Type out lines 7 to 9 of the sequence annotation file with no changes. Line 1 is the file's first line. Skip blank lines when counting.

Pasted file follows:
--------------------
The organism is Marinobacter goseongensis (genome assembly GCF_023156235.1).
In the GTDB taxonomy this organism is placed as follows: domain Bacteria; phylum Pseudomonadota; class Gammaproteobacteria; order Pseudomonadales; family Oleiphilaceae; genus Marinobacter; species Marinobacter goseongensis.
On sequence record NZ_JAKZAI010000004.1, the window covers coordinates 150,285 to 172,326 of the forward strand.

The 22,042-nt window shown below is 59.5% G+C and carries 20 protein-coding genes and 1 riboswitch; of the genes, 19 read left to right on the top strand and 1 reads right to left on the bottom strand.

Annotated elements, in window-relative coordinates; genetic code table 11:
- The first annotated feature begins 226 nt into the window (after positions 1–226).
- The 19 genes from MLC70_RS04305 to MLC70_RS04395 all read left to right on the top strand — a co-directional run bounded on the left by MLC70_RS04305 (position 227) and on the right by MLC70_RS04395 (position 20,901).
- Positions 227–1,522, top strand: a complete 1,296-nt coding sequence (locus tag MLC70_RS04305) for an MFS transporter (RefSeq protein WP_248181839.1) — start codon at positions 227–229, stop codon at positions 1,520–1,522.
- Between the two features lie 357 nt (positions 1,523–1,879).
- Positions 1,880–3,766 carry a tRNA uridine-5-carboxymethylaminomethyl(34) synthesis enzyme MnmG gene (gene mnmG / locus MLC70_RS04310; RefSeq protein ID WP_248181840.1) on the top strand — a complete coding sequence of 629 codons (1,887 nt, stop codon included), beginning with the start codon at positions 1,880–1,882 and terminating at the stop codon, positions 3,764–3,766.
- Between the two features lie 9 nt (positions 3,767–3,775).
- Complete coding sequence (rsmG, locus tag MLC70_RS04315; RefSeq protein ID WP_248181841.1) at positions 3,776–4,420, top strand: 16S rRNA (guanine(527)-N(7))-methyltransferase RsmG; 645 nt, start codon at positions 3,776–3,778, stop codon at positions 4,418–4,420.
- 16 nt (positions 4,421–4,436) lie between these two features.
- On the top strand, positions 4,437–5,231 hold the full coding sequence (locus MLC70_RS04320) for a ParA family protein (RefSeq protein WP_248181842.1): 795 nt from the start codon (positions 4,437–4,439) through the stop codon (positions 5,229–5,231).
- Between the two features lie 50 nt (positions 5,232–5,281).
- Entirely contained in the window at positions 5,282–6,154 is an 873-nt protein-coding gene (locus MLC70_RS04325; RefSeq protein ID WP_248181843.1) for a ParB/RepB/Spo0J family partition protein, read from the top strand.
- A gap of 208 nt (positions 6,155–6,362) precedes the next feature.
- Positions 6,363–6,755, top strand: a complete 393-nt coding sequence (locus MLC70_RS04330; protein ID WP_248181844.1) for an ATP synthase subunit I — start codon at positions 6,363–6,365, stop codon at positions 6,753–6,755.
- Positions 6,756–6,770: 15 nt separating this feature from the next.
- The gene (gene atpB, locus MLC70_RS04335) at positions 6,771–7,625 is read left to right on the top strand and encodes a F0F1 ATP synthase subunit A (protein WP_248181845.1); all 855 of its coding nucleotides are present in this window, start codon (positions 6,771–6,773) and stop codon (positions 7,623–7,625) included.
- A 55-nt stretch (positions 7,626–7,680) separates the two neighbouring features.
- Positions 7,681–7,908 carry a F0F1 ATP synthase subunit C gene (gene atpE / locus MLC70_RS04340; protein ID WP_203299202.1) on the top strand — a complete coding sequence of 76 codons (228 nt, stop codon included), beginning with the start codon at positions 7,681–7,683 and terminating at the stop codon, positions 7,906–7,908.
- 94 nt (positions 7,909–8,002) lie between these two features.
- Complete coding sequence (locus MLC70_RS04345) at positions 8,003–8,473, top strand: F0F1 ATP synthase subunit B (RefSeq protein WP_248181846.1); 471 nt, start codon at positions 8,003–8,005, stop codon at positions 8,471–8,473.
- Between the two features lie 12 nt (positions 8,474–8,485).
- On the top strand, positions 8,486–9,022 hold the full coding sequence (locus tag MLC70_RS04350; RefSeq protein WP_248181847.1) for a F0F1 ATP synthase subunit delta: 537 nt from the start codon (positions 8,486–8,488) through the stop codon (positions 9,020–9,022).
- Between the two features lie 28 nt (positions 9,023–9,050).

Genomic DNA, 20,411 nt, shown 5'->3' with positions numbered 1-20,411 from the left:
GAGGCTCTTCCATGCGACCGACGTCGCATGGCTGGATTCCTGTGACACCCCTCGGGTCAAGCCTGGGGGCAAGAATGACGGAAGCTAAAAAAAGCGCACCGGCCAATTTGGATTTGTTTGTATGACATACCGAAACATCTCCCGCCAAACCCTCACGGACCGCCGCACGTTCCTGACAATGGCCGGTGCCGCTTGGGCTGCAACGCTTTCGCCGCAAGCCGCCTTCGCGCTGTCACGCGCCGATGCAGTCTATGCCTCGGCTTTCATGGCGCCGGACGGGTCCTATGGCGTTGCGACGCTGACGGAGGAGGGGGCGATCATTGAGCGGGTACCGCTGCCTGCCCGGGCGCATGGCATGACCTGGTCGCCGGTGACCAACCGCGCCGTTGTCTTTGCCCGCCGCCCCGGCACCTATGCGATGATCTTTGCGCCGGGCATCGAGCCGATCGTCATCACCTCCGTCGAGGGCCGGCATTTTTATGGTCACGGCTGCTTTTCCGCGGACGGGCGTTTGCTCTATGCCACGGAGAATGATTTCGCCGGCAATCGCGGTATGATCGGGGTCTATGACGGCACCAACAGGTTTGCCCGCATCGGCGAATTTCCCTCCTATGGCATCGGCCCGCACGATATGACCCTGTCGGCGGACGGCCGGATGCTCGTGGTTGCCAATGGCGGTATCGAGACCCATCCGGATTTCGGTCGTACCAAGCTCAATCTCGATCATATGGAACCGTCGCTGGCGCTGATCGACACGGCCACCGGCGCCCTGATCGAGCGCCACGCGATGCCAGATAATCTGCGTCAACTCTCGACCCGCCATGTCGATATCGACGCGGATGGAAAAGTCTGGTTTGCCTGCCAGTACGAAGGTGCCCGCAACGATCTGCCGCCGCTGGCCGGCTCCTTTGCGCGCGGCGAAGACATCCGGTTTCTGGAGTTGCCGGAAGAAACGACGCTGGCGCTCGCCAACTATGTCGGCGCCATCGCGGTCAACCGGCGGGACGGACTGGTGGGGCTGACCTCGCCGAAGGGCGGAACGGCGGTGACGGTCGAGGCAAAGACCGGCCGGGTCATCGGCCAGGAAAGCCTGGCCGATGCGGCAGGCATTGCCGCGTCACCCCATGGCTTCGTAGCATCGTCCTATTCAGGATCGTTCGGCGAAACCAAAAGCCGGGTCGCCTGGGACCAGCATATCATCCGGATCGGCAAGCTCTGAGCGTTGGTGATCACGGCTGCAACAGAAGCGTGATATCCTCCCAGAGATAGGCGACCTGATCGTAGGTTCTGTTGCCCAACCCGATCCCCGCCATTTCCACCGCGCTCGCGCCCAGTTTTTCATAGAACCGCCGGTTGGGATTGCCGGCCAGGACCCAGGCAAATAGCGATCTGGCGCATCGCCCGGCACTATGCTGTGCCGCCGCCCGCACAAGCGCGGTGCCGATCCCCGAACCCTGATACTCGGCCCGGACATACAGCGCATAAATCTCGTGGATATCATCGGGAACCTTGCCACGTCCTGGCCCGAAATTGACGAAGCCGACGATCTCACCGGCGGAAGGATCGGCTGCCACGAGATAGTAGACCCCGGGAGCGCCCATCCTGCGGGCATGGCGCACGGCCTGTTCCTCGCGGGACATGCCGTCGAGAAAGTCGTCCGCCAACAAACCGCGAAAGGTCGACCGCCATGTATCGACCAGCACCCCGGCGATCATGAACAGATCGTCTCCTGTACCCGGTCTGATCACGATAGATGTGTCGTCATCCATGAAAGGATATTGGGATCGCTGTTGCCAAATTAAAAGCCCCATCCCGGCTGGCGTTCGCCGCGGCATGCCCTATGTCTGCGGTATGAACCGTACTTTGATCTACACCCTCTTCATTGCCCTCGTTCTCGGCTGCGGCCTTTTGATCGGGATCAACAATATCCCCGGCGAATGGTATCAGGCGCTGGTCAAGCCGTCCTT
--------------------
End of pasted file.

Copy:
- The 19 genes from MLC70_RS04305 to MLC70_RS04395 all read left to right on the top strand — a co-directional run bounded on the left by MLC70_RS04305 (position 227) and on the right by MLC70_RS04395 (position 20,901).
- Positions 227–1,522, top strand: a complete 1,296-nt coding sequence (locus tag MLC70_RS04305) for an MFS transporter (RefSeq protein WP_248181839.1) — start codon at positions 227–229, stop codon at positions 1,520–1,522.
- Between the two features lie 357 nt (positions 1,523–1,879).